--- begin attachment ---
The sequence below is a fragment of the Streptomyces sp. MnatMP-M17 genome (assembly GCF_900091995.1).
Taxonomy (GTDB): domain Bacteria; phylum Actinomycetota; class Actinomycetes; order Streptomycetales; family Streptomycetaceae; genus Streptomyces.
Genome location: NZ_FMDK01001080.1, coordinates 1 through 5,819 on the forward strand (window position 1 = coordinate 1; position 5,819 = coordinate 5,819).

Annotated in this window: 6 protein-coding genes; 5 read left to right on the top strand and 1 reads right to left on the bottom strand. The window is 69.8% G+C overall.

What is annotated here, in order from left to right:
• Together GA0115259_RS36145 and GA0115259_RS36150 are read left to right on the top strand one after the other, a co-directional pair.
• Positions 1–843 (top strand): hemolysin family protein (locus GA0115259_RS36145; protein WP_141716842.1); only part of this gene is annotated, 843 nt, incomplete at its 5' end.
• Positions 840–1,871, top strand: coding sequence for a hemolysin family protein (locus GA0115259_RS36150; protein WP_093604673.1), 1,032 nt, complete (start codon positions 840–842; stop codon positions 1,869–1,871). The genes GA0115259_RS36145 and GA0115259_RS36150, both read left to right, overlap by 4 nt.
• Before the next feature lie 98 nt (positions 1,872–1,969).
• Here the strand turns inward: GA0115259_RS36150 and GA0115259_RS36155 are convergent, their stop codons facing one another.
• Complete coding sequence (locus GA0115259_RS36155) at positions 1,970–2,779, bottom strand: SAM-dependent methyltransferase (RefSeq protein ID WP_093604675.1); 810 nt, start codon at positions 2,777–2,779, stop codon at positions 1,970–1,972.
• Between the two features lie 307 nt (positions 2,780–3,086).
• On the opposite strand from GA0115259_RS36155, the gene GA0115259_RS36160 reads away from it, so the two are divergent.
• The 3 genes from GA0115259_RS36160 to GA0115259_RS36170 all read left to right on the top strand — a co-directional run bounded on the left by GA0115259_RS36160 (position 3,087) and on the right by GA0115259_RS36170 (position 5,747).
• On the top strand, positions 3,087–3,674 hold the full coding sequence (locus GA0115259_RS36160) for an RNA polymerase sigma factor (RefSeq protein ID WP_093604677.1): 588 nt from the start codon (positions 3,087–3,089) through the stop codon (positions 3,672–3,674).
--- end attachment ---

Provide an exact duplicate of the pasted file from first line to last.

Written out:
The sequence below is a fragment of the Streptomyces sp. MnatMP-M17 genome (assembly GCF_900091995.1).
Taxonomy (GTDB): domain Bacteria; phylum Actinomycetota; class Actinomycetes; order Streptomycetales; family Streptomycetaceae; genus Streptomyces.
Genome location: NZ_FMDK01001080.1, coordinates 1 through 5,819 on the forward strand (window position 1 = coordinate 1; position 5,819 = coordinate 5,819).

Annotated in this window: 6 protein-coding genes; 5 read left to right on the top strand and 1 reads right to left on the bottom strand. The window is 69.8% G+C overall.

What is annotated here, in order from left to right:
• Together GA0115259_RS36145 and GA0115259_RS36150 are read left to right on the top strand one after the other, a co-directional pair.
• Positions 1–843 (top strand): hemolysin family protein (locus GA0115259_RS36145; protein WP_141716842.1); only part of this gene is annotated, 843 nt, incomplete at its 5' end.
• Positions 840–1,871, top strand: coding sequence for a hemolysin family protein (locus GA0115259_RS36150; protein WP_093604673.1), 1,032 nt, complete (start codon positions 840–842; stop codon positions 1,869–1,871). The genes GA0115259_RS36145 and GA0115259_RS36150, both read left to right, overlap by 4 nt.
• Before the next feature lie 98 nt (positions 1,872–1,969).
• Here the strand turns inward: GA0115259_RS36150 and GA0115259_RS36155 are convergent, their stop codons facing one another.
• Complete coding sequence (locus GA0115259_RS36155) at positions 1,970–2,779, bottom strand: SAM-dependent methyltransferase (RefSeq protein ID WP_093604675.1); 810 nt, start codon at positions 2,777–2,779, stop codon at positions 1,970–1,972.
• Between the two features lie 307 nt (positions 2,780–3,086).
• On the opposite strand from GA0115259_RS36155, the gene GA0115259_RS36160 reads away from it, so the two are divergent.
• The 3 genes from GA0115259_RS36160 to GA0115259_RS36170 all read left to right on the top strand — a co-directional run bounded on the left by GA0115259_RS36160 (position 3,087) and on the right by GA0115259_RS36170 (position 5,747).
• On the top strand, positions 3,087–3,674 hold the full coding sequence (locus GA0115259_RS36160) for an RNA polymerase sigma factor (RefSeq protein ID WP_093604677.1): 588 nt from the start codon (positions 3,087–3,089) through the stop codon (positions 3,672–3,674).